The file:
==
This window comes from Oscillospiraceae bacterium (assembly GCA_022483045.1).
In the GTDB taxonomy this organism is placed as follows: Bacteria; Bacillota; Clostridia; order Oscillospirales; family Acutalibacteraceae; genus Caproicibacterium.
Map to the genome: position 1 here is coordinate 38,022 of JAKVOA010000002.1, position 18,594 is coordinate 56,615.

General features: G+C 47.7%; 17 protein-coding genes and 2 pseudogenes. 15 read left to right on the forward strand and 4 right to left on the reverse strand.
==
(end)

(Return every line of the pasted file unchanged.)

This window comes from Oscillospiraceae bacterium (assembly GCA_022483045.1).
In the GTDB taxonomy this organism is placed as follows: Bacteria; Bacillota; Clostridia; order Oscillospirales; family Acutalibacteraceae; genus Caproicibacterium.
Map to the genome: position 1 here is coordinate 38,022 of JAKVOA010000002.1, position 18,594 is coordinate 56,615.

General features: G+C 47.7%; 17 protein-coding genes and 2 pseudogenes. 15 read left to right on the forward strand and 4 right to left on the reverse strand.